(Bloomberg) -- New technology promising to solve Ethereum’s growing pains is gaining traction, increasing bets that some day most of the network’s transactions might not actually take place on its own blockchain.
For years slow speeds and high transaction fees have plagued the network underpinning the $550 billion cryptocurrency Ether -- home to the most popular blockchain applications. Its weaknesses have allowed new competitors such as Solana and Avalanche to gain ground. However, help from so-called Layer 2 technologies, or rollups, could be a solution.
Digital ledgers like Ethereum are designed to slow down and become more expensive as their popularity increases. But these Layer 2 projects, many of which have only recently debuted, can effectively take transaction data off Ethereum, compress it and post it back onto the original chain for a fraction of the time and cost. So far the the user base is relatively small. But rapid growth is raising expectations that Ethereum will not only be able to ward off competition but that other blockchains might adopt similar scaling solutions.
If the technology takes off, networks like Ethereum might only be directly used for very large transactions in the future, with the bulk of activity happening on Layer 2 networks.
“That’s where we’re headed with Ethereum,” said Jeff Dorman, chief investment officer at Arca, a digital asset investment manager. “It’s a good problem to have. It’s that old Yogi Berra saying ‘nobody goes to that restaurant anymore because it’s too crowded’ -- of course it’s too crowded because everyone is going there! It will take some time to scale correctly, but it will absolutely be solved because there is demand for it.”
Layer 2 solutions including Arbitrum, Loopring, Optimism and StarkWare are leading the shift, thanks in part to their embrace by cryptocurrency exchanges. Rollups can provide a major competitive advantage by making it significantly cheaper to trade Ether and other Ethereum-based coins. A transaction that might cost traders $50 and take 14 seconds to confirm directly on Ethereum could cost less than a cent and happen instantaneously, depending on the program.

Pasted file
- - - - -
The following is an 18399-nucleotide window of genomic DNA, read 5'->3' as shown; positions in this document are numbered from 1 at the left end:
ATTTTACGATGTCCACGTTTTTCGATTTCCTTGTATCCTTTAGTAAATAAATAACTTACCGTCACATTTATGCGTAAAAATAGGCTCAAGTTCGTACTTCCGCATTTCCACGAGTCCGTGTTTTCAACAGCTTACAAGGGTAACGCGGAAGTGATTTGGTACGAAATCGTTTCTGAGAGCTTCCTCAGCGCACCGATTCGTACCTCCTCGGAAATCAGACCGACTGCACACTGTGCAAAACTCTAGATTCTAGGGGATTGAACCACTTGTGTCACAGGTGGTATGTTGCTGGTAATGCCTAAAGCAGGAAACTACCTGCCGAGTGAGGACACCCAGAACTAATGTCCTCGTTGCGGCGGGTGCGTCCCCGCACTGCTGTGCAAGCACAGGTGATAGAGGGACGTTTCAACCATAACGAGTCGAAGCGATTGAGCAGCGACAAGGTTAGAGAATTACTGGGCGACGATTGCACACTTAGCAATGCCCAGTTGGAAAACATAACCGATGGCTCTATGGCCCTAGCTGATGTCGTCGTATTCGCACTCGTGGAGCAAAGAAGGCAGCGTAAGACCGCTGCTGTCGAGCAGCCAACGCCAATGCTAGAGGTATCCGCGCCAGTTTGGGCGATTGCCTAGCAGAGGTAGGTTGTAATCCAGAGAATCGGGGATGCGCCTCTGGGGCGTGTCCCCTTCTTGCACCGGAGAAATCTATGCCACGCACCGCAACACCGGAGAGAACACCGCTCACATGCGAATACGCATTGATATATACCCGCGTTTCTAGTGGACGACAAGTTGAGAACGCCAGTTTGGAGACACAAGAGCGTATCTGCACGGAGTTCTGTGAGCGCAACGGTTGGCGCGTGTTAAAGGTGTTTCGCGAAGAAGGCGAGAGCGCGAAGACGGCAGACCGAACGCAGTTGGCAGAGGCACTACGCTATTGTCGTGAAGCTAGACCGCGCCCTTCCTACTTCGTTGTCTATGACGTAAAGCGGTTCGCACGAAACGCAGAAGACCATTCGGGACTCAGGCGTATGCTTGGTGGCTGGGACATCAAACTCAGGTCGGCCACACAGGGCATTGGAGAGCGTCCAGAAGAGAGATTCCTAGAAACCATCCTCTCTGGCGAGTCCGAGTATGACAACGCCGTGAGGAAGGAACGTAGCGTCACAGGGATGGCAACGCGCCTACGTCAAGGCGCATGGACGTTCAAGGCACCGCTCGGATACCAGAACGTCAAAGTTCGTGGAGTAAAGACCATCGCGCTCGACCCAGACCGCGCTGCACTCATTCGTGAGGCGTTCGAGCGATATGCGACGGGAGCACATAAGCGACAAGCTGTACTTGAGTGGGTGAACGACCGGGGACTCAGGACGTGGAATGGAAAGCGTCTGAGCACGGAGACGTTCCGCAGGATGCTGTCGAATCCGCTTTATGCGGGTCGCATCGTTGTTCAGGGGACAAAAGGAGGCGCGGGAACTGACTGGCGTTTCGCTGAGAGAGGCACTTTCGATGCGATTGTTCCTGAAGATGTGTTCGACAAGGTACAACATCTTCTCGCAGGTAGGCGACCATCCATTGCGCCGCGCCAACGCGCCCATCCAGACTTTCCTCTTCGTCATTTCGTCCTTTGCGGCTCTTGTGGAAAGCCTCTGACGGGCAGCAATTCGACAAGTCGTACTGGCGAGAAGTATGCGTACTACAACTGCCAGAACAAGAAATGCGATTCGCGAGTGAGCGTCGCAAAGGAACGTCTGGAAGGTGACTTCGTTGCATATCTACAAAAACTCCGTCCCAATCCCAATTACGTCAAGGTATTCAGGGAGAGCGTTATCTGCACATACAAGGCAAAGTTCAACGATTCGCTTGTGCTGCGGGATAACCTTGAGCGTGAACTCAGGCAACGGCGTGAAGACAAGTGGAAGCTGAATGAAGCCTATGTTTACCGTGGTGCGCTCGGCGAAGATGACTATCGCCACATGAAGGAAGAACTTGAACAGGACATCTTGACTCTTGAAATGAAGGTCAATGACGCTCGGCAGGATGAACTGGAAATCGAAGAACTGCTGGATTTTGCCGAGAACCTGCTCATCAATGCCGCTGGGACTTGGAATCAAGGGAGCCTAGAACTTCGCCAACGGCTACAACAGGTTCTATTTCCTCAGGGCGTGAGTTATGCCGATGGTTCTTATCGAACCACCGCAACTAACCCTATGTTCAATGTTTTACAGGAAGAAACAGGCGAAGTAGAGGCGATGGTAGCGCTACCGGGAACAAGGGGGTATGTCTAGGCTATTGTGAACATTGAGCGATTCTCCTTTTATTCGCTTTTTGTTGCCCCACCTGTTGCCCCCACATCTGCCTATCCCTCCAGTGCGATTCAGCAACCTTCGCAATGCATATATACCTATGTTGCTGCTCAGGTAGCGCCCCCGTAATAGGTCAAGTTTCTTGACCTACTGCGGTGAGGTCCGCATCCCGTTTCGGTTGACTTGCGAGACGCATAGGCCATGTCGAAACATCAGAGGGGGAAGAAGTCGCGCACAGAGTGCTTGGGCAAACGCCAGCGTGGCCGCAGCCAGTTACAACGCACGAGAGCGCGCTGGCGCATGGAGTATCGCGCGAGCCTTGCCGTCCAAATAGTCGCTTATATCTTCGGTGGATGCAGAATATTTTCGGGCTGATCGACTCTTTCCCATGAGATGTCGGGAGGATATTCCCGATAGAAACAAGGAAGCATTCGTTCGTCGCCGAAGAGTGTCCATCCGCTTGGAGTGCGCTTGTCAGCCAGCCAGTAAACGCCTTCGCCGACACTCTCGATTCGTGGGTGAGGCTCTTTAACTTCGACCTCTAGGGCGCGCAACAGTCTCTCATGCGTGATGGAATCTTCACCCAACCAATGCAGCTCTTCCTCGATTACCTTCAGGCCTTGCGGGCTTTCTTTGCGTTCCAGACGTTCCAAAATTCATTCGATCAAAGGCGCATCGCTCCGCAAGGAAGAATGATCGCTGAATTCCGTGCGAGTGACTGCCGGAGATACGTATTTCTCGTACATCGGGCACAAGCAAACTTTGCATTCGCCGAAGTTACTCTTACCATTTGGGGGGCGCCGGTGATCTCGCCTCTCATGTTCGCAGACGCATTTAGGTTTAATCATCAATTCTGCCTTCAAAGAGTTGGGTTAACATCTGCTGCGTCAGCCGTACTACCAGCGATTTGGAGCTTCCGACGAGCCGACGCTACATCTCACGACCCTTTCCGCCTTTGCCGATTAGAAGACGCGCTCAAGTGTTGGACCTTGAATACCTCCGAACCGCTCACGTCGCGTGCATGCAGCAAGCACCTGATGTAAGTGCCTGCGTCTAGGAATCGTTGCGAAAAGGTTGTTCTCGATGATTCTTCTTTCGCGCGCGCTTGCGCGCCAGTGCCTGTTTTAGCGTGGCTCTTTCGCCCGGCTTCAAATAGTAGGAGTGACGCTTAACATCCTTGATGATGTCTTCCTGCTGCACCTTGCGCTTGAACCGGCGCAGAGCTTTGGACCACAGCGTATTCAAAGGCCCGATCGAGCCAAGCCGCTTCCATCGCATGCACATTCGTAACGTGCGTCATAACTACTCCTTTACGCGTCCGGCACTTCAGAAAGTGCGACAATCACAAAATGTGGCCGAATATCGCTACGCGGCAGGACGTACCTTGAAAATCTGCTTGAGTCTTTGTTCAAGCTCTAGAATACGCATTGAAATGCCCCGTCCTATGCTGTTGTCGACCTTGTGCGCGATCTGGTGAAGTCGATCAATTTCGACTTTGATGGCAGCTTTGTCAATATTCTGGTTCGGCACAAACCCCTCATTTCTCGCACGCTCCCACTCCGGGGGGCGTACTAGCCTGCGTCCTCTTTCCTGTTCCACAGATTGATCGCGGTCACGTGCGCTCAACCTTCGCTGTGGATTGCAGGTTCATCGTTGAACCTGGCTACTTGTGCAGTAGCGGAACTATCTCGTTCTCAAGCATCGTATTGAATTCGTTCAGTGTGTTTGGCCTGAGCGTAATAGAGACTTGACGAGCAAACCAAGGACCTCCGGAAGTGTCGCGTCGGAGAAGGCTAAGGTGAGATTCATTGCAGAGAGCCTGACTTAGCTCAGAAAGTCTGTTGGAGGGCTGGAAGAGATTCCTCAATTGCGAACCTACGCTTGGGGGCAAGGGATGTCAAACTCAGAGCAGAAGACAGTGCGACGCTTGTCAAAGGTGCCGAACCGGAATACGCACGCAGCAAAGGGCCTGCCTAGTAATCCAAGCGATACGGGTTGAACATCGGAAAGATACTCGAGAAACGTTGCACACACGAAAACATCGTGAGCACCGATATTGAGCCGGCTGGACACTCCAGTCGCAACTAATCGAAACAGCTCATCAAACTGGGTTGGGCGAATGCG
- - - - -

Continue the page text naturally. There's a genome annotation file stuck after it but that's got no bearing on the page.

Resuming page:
Decentralized exchange dYdX moved to Layer 2 in April and its daily trading volume reached that of Coinbase Global Inc. for a day this fall as traders, in part, liked its lower fees. Additionally Binance, the world’s biggest crypto exchange, integrated with Arbitrum in November and Coinbase is working on Layer 2 integrations as well.
“They are at the core of Ethereum’s future,” Tim Beiko, a computer scientist who coordinates Ethereum developers, said about Layer 2.
About $7 billion of value is locked on Layer 2 chains, up from just $48 million at the beginning of the year, according to tracker L2Beat. However, there have been barriers to adoption. It can take a week to move funds from Arbitrum’s network onto Ethereum without additional technology called bridges. Transaction fees can still be too high for many applications. And not enough of the popular Ethereum applications use rollups yet.
“If I can use Layer 2 I prefer to use it, because I don’t want to pay all the fees,” said David Mihal, who runs some sites aggregating Layer 2 statistics. “But of course the problem with any new chain is getting these network effects. I still use Ethereum Layer 1 more than I use Layer 2, because a lot of the fun apps are still there.”
However, further development could encourage greater adoption. Ethereum is currently considering a proposal from it cofounder Vitalik Buterin that could cut Layer 2 transaction costs fivefold. More rollups are issuing tokens, offering supporters extra incentives. Funding is being thrown around. And existing companies are redoubling efforts. Polygon -- whose token has a $14 billion market cap -- is working to expand its capabilities, and StarkWare is rolling out a way to further scale and reduce costs in the coming months.
“Today Ethereum could be viewed as Manhattan in the middle of the 17th century,” said StarkWare CEO Uri Kolodny. “Farms and manufacturers are all producing there. What we are doing is we are the skyscraper technology that uses the same footprint and now serves many, many more people. We think this can be built to any height that’s needed.”
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